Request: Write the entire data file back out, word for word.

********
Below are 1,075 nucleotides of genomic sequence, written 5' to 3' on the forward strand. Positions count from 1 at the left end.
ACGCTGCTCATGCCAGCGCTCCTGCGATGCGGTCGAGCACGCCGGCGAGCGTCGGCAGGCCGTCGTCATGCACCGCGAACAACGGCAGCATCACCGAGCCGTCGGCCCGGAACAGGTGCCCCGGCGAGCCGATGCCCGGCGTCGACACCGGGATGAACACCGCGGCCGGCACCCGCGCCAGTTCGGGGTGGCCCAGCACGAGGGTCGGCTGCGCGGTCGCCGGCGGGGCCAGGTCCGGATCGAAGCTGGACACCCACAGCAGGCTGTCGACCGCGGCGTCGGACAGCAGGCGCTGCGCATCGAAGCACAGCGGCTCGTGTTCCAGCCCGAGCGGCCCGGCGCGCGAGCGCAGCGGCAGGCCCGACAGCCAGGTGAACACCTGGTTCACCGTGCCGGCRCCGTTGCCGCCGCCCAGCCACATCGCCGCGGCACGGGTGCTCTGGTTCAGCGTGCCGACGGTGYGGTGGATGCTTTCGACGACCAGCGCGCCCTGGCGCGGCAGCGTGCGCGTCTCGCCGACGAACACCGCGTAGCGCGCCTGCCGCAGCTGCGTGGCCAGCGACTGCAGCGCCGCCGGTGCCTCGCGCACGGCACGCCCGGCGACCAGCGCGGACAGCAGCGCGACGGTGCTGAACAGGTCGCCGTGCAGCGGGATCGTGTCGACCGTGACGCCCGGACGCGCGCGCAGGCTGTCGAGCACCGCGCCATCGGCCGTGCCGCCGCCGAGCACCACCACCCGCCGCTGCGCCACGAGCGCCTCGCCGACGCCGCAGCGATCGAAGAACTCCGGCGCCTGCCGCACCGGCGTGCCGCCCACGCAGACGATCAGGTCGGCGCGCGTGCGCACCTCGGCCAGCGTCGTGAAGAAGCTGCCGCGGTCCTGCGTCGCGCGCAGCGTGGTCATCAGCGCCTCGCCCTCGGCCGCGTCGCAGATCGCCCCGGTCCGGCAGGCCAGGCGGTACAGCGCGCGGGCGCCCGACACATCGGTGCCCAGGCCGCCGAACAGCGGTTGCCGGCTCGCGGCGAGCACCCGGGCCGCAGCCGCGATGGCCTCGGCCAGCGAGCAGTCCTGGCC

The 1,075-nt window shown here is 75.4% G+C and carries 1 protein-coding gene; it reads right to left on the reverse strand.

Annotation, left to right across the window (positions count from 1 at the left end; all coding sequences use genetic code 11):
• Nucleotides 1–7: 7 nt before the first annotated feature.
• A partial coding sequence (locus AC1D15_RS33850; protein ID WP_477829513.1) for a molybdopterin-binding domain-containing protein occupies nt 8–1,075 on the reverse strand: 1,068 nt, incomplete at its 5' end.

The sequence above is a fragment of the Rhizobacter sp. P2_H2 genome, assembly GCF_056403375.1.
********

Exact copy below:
Below are 1,075 nucleotides of genomic sequence, written 5' to 3' on the forward strand. Positions count from 1 at the left end.
ACGCTGCTCATGCCAGCGCTCCTGCGATGCGGTCGAGCACGCCGGCGAGCGTCGGCAGGCCGTCGTCATGCACCGCGAACAACGGCAGCATCACCGAGCCGTCGGCCCGGAACAGGTGCCCCGGCGAGCCGATGCCCGGCGTCGACACCGGGATGAACACCGCGGCCGGCACCCGCGCCAGTTCGGGGTGGCCCAGCACGAGGGTCGGCTGCGCGGTCGCCGGCGGGGCCAGGTCCGGATCGAAGCTGGACACCCACAGCAGGCTGTCGACCGCGGCGTCGGACAGCAGGCGCTGCGCATCGAAGCACAGCGGCTCGTGTTCCAGCCCGAGCGGCCCGGCGCGCGAGCGCAGCGGCAGGCCCGACAGCCAGGTGAACACCTGGTTCACCGTGCCGGCRCCGTTGCCGCCGCCCAGCCACATCGCCGCGGCACGGGTGCTCTGGTTCAGCGTGCCGACGGTGYGGTGGATGCTTTCGACGACCAGCGCGCCCTGGCGCGGCAGCGTGCGCGTCTCGCCGACGAACACCGCGTAGCGCGCCTGCCGCAGCTGCGTGGCCAGCGACTGCAGCGCCGCCGGTGCCTCGCGCACGGCACGCCCGGCGACCAGCGCGGACAGCAGCGCGACGGTGCTGAACAGGTCGCCGTGCAGCGGGATCGTGTCGACCGTGACGCCCGGACGCGCGCGCAGGCTGTCGAGCACCGCGCCATCGGCCGTGCCGCCGCCGAGCACCACCACCCGCCGCTGCGCCACGAGCGCCTCGCCGACGCCGCAGCGATCGAAGAACTCCGGCGCCTGCCGCACCGGCGTGCCGCCCACGCAGACGATCAGGTCGGCGCGCGTGCGCACCTCGGCCAGCGTCGTGAAGAAGCTGCCGCGGTCCTGCGTCGCGCGCAGCGTGGTCATCAGCGCCTCGCCCTCGGCCGCGTCGCAGATCGCCCCGGTCCGGCAGGCCAGGCGGTACAGCGCGCGGGCGCCCGACACATCGGTGCCCAGGCCGCCGAACAGCGGTTGCCGGCTCGCGGCGAGCACCCGGGCCGCAGCCGCGATGGCCTCGGCCAGCGAGCAGTCCTGGCC

The 1,075-nt window shown here is 75.4% G+C and carries 1 protein-coding gene; it reads right to left on the reverse strand.

Annotation, left to right across the window (positions count from 1 at the left end; all coding sequences use genetic code 11):
• Nucleotides 1–7: 7 nt before the first annotated feature.
• A partial coding sequence (locus AC1D15_RS33850; protein ID WP_477829513.1) for a molybdopterin-binding domain-containing protein occupies nt 8–1,075 on the reverse strand: 1,068 nt, incomplete at its 5' end.

The sequence above is a fragment of the Rhizobacter sp. P2_H2 genome, assembly GCF_056403375.1.